So, I opened up the medical packet and started looking through all of the documents: exhaustive physical exam, immunization records, blood tests, dental records including recent x-rays, eye exam, lady doctor exams, mental health exams, and so on. It was a lot. While I completely understand the need for the Peace Corps to be thorough (they are, after all, responsible for your health and well-being while in remote areas of the world for 27 months), it was almost overwhelming how much information they wanted. They truly wanted exams done and records sent of things that I never would have considered (some of you know what I'm referring to here and it's so not cool!). However, even after reading through all of the paperwork they sent and reading all of the exams and everything, the one thing that freaked me out the most: needles.

I am horrifically afraid of needles. When I had mono in 2005, the doctor literally had to sedate me in order to draw blood and diagnose me. The medical review required, I believe, six tests requiring a blood draw, one TB test, and two boosters. That's four needle pricks. I kept reminding myself to keep calm because this is worth it, oh so worth it, it'll be fine, but ahhhhhhh! Sure, I had known this was coming when I booked my appointments so I had already told my doctor that needles freaked me out but I was still nervous. What it came down to was that I had finally applied and I was finally at this point so I had to suck it up and do it. Plus, I reasoned, I had a few days to pump myself up and mentally prepare for "the day of the needles."

When the morning for "the day of the needles" came, I was feeling alright. My Mom had offered to come with me and hold my hand and my friend Shelly had offered me the assistance of her daughter's presence (I would have to be tough in front of her, right?) but I decided to be a big strong tough girl and do it on my own. So I marched straight to the Lab at 8:00 am and told them, with every ounce of courage I could muster, that I was there to get my blood drawn. The lady behind the desk called me up and, in a VERY hushed voice, informed me that because the Peace Corps required an HIV test that I needed to go see my doctor to get a form signed that said I'd had HIV counselling. Okay, this seems a little ridiculous considering the reason behind the test, but I obliged and went upstairs to my doctor's office. The doctor, slightly annoyed at the Lab lady for not having me just read and sign the paper down at the Lab, decided to run my physical before having my blood draw. Phew, I thought, I had another hour to prep myself. Ha, right.

Physical happened, not all glamorous but I got through it with a clean bill of health, and then came the needles. The doctor pulled out the TB test needle and said, grinning ear-to-ear, "I used to work in a TB clinic, this is my favorite thing to do!" Then, in that same moment, she jabbed my forearm with the needle. (Some warning would have been nice.) Then it bubbled! Who knew that TB tests bubbled like that?! I certainly didn't so I freaked. Noticing my panic, the doctor informed me that "it was fine" and that "the bubble will go away"... unless I had been exposed to TB, at which point my arm would "bubble up more and turn colors" and they would have to give me a chest x-ray... but "don't worry we will know in two days." Needless to say I freaked out more because A. a needle was just in my arm, B. my arm bubbled, and C. it could spread and become a rainbow of colors. (Gee thanks.) Seconds later, the nurse came in with a bigger needle, TDAP I assumed at that point. I looked her straight in the eyes and told her that I was a little freaked out. She pointed at the wall on the other side of the room and said "Hey, look at that, let me tell you a story about it... 'Once upon a time...'" and she jabbed me with the needle. (Tricky little nurse!) Yes, she treated me like a 5-year-old but it worked! It was done and I didn't have time to hyperventilate. Then I headed back to the Lab...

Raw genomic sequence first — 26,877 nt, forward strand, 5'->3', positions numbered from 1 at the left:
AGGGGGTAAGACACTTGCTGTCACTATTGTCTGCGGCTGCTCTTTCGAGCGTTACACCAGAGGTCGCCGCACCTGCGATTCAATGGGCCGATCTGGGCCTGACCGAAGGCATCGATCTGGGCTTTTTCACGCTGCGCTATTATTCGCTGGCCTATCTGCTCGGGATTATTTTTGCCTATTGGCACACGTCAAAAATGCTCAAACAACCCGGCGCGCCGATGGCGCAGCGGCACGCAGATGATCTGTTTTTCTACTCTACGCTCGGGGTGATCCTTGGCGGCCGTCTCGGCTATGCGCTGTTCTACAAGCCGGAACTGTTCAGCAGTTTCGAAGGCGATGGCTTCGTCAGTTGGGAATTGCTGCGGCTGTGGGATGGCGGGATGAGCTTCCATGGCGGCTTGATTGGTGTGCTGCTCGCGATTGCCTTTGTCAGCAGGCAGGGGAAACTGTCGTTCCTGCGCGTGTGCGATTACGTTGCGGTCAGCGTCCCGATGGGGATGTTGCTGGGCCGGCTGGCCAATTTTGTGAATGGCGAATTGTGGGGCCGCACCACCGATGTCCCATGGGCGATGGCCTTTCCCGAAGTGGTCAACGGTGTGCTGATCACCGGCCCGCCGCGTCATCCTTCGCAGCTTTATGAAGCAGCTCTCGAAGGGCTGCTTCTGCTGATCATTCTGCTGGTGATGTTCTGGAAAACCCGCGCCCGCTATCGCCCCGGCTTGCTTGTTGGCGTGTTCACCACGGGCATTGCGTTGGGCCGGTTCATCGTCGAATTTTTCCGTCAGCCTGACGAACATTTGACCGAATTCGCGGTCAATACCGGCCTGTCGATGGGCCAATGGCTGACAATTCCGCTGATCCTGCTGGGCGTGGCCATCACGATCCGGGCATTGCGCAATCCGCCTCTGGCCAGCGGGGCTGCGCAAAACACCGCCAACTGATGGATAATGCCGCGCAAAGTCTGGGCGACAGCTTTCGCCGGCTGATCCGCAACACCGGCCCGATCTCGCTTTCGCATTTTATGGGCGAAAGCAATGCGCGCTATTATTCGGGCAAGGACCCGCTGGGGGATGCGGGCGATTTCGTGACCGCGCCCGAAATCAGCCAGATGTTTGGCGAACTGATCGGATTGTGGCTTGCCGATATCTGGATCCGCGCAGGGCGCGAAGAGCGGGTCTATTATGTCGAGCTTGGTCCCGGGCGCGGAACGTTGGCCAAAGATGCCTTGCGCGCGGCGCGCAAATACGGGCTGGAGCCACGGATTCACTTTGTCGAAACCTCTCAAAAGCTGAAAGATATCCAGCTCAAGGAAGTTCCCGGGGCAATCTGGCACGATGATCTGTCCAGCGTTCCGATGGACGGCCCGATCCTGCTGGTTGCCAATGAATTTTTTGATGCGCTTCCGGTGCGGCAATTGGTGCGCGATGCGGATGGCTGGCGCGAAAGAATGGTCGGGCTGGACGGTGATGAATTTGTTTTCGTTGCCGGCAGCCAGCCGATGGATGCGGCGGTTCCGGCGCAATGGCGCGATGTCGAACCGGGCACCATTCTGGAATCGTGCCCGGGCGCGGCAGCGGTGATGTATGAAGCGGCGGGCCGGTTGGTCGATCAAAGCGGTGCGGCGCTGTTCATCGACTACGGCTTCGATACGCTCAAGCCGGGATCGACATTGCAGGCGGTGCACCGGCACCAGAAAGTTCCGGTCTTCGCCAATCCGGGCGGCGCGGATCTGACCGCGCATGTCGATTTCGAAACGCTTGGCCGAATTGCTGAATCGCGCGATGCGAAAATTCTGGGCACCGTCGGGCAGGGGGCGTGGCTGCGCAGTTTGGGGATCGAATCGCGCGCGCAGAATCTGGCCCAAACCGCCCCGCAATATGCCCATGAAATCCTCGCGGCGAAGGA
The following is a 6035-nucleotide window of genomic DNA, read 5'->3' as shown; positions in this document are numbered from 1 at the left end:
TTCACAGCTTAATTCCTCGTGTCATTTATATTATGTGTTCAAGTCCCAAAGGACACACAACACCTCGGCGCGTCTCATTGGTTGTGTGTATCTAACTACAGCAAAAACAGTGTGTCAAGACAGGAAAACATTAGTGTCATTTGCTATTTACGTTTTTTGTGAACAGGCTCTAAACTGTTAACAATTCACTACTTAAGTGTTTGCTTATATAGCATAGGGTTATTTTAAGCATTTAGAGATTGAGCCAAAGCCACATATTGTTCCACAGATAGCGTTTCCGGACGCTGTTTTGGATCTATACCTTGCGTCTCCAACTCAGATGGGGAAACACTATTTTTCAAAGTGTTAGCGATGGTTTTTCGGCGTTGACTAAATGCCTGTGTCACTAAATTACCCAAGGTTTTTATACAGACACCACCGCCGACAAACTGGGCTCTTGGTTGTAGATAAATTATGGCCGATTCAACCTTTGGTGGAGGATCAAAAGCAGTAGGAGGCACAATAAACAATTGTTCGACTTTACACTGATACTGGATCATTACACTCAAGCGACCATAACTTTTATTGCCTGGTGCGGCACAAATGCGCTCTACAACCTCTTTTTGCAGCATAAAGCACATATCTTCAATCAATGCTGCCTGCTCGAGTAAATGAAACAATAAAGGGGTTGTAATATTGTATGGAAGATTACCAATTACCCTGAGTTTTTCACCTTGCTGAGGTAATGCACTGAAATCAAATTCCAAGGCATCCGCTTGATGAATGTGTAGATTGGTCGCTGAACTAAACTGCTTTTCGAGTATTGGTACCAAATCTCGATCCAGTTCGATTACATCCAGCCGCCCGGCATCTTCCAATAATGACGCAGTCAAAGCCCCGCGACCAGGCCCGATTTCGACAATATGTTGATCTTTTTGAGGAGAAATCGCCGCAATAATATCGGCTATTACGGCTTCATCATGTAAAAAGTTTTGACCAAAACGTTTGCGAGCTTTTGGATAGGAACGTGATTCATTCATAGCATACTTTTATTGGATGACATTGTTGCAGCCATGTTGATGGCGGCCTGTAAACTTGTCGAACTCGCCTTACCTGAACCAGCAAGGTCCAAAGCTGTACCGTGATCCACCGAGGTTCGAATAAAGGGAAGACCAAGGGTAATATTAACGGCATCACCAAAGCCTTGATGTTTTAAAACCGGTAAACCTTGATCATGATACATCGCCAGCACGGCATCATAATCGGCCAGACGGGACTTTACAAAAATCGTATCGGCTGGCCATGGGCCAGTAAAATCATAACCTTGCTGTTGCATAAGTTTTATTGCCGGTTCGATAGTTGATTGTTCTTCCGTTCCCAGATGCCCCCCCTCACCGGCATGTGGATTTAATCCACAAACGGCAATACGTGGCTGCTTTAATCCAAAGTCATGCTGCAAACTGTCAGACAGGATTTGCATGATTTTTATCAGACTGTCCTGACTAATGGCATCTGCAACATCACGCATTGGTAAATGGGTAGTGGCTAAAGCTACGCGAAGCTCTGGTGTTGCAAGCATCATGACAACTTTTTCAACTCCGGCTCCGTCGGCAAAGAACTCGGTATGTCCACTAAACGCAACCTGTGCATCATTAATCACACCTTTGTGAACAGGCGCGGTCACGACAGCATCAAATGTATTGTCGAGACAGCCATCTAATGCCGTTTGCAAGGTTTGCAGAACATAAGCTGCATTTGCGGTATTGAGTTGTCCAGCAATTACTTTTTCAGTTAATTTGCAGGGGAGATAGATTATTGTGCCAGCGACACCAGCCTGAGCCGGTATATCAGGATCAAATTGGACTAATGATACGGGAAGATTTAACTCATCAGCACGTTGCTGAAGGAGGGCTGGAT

I got back to the Lab, they made me wait a few minutes, I peed in a cup, and then they sat me down in this sterile chair at the side of this long hallway. Even though where they sat me was bare and cold, the chair across the way had really pretty pictures so I pretended like I was sitting over there. I did not forewarn the lady with the needle this time that I was scared because I wanted to be prepared when the needle came at me. So I sat there and I took deep breaths and I thought very very hard about WHY I was getting this all done. In that moment, I got really calm and they took six vials of blood and I was okay - all while the Lab tech taught me about some Saint that she said nobody knows about but is really awesome (I can't remember the Saint's name because I was concentrating so hard on being tough!). I left with instructions to come back in two days to get my TB test read and pick up my labs. I made it! (And, honestly, it really wasn't that bad!)

Two days later, I went back to get my TB test read (my arm had returned to normal, thank goodness) and to pick up my labs. Once back in the doctor's office, we found out that the Lab failed to run half of the tests! So, you guessed it, I had to get my blood drawn again! The second time I was very tough. I walked into the Lab without a fuss, I rolled up my sleeve, and I sat like a champ (even when the lab tech screwed up and had to poke me again. I had a pretty good bruise for about a week and a half.) I did it (again) and the worst of it was over! (I'm actually sort of a pro at needles now. I am going to consider it all a blessing in disguise.)